Review: Isuzu Rodeo (2003 – 2011)
Tough workhorse, excellent tow vehicle, tailgate drops lower than others, compatible with digital tachographs from 2007, good value.
Originally less refined than many contemporary pick-ups but much improved from 2007 facelift, only one star Euro NCAP rating.
Recently Added To This Review
Water leak into 2005 Isuzu D-Max/Rodeo 3.0 double-cab finally traced to a poor assembly weld under the rear window. Read more
SuperPro announced a rear suspension upgrade for Isuzu Rodeo and D-Max Pick-up trucks. The kit was developed in Australia to cope with harsh outback life and involves a combined bush, shackle &... Read more
Diesel particulate filters start to be fitted to Rodeo. Read more
Isuzu Rodeo (2003 – 2011): At A Glance
- On average it achieves 73% of the official MPG figure
Isuzu liked to describe the Rodeo as the 'pick-up of professionals' so while it may not have been the most refined or luxurious of vehicles it was designed first and foremost for work. Thanks to Isuzu's background in larger commercial vehicles, it means the Rodeo is properly robust and strongly built.
Originally launched in 2003 the Rodeo built up a reputation as a good value, albeit fairly old-school, pick-up that was more no nonsense but also less refined than alternatives like the Mitsubishi L200. However it was given a substantial revamp in 2007 with a far better interior and a new engine that made it a much more viable option for those used to the quality of rival pick ups.
It was far better to drive than before but the new engines made the biggest difference. A new 2.5-litre diesel replaced the previous 3.0-litre unit and has much better throttle response with plenty of torque from low down. It's also much quieter and less coarse than the old engine. There's also a new 3.0-litre engine with 360Nm of torque which is ideal if you intend on towing.
There's plenty of choice too with eight models, single and double cab body styles, two diesel engines, two- or four-wheel drive and manual or automatic transmissions. The entry-level Denver model is well equipped for the money with air-conditioning, four electric windows, 16-inch alloy wheels, keyless-entry central-locking, a leather-wrapped steering wheel and a CD stereo with iPod connectivity. The top Denver Max LE is the more showy model favoured by private buyers and gets 18-inch Shadow Chrome alloy wheels, stainless steel mesh front grille and a body-colour hard top with locking tailgate.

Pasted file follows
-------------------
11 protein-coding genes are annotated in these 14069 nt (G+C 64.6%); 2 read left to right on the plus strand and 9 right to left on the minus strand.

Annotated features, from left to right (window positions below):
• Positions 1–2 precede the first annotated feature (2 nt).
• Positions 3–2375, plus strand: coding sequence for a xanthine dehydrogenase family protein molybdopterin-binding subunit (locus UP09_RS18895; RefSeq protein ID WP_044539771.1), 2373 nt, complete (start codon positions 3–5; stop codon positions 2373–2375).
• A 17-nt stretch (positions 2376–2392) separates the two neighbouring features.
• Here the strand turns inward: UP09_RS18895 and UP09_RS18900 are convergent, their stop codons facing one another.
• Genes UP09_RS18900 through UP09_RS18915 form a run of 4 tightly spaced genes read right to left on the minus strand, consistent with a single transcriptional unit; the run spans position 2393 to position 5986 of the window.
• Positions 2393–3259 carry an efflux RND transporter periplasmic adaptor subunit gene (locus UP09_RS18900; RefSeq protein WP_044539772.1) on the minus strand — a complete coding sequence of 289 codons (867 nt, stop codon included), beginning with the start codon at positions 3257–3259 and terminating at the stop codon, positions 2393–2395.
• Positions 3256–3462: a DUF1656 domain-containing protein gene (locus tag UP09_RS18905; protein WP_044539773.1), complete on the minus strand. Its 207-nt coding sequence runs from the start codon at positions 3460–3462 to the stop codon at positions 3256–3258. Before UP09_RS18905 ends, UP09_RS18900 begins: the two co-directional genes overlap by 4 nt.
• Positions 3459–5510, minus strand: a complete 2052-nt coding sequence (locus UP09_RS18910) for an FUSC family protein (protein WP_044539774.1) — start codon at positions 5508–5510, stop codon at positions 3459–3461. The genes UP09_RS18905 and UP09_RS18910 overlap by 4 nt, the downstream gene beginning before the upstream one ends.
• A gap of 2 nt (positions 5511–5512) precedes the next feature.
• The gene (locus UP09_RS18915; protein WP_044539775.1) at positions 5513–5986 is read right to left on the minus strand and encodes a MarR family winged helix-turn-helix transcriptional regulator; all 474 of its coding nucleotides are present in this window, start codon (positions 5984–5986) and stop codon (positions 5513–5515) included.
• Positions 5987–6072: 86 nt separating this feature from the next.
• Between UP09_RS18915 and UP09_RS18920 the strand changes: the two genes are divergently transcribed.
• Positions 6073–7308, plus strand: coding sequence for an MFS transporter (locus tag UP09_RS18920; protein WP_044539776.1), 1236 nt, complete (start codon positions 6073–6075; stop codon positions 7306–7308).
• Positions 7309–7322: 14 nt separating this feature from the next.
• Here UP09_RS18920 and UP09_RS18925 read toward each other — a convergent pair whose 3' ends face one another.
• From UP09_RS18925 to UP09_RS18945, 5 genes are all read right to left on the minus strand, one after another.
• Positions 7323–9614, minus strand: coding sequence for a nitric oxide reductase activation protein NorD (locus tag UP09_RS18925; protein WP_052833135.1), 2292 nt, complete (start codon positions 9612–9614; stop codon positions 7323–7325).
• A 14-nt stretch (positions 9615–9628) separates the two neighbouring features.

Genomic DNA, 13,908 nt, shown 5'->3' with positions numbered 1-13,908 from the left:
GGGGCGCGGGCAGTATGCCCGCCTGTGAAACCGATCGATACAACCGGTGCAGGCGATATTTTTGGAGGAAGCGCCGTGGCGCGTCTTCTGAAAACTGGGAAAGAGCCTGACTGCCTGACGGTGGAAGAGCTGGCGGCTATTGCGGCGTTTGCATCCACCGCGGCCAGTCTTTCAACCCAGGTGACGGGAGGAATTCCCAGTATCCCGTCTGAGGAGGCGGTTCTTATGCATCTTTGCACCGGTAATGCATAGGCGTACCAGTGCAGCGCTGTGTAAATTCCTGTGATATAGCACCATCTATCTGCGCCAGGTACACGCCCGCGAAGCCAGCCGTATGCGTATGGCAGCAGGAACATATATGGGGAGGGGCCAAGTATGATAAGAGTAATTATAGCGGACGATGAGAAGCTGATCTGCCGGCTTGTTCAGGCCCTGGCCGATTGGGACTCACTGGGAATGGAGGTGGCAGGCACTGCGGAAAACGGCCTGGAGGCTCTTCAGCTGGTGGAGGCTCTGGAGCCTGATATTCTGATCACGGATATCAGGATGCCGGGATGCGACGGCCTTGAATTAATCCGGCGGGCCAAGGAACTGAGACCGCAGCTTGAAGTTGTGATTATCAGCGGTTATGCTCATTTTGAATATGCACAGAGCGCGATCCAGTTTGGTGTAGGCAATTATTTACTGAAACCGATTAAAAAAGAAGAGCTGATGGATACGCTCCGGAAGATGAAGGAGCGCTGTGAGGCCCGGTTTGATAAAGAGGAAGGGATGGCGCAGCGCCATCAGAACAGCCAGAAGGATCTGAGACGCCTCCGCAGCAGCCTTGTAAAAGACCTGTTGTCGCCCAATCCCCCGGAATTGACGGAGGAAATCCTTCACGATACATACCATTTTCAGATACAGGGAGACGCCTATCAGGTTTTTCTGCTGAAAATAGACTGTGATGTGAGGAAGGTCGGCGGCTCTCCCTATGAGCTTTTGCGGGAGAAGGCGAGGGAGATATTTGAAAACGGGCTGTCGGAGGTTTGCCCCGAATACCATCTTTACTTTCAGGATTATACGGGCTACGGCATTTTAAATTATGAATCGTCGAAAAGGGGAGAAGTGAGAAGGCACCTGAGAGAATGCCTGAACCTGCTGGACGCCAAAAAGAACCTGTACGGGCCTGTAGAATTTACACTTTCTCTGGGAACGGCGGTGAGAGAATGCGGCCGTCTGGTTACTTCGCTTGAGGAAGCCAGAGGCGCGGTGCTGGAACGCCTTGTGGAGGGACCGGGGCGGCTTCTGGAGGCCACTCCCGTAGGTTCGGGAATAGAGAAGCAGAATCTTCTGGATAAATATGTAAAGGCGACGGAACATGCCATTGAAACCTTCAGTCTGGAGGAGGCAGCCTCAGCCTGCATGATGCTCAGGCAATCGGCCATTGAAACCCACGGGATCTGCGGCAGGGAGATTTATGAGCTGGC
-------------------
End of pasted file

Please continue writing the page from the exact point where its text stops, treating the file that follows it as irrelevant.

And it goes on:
What does a Isuzu Rodeo (2003 – 2011) cost?
Isuzu Rodeo (2003 – 2011): What's It Like Inside?
The Isuzu Rodeo’s doors open wide to allow easy access to the cab and it’s less of a climb up into the Rodeo’s saddle than in many other pick-ups. Once installed in the seat, you’ll find that it’s set lower than much of the competition to give the Isuzu more of a family car feel than that of a commercial vehicle. However, it’s still easy to spot all four corners of the Rodeo for ease of parking and reversing, though the rear view will be compromised if you fit a hard top over the load bed.
A reasonable driving position is undermined to some extent by the steering wheel only adjusting for height and not reach as well. This is all the more of a pity as the Rodeo offers excellent room for the driver’s legs, head and shoulders. It also offers a clear, uncluttered dash with all of the major and minor controls placed logically and within easy reach so the driver doesn’t have to stretch to operate them. However, the gear lever may seem a little too far forward for some drivers.
Behind the front cab of the Rodeo is a rear passenger area that can carry three adults in decent comfort, which makes it a better choice of crew cab than some rivals. It’s not blessed with acres of leg room in the back, but the Rodeo still offers just enough for adults to be comfortable.
It’s also well equipped in every trim level, with basic cars equipped with air conditioning, electric windows, CD stereo, electric door mirror adjustment and 16-inch alloy wheels. Later cars also come with Bluetooth hands-free mobile phone connection, while the upscale Denver Max has chrome side steps, brushed steel door guards and CD autochanger, while the Denver Max LE gains leather upholstery and satellite navigation.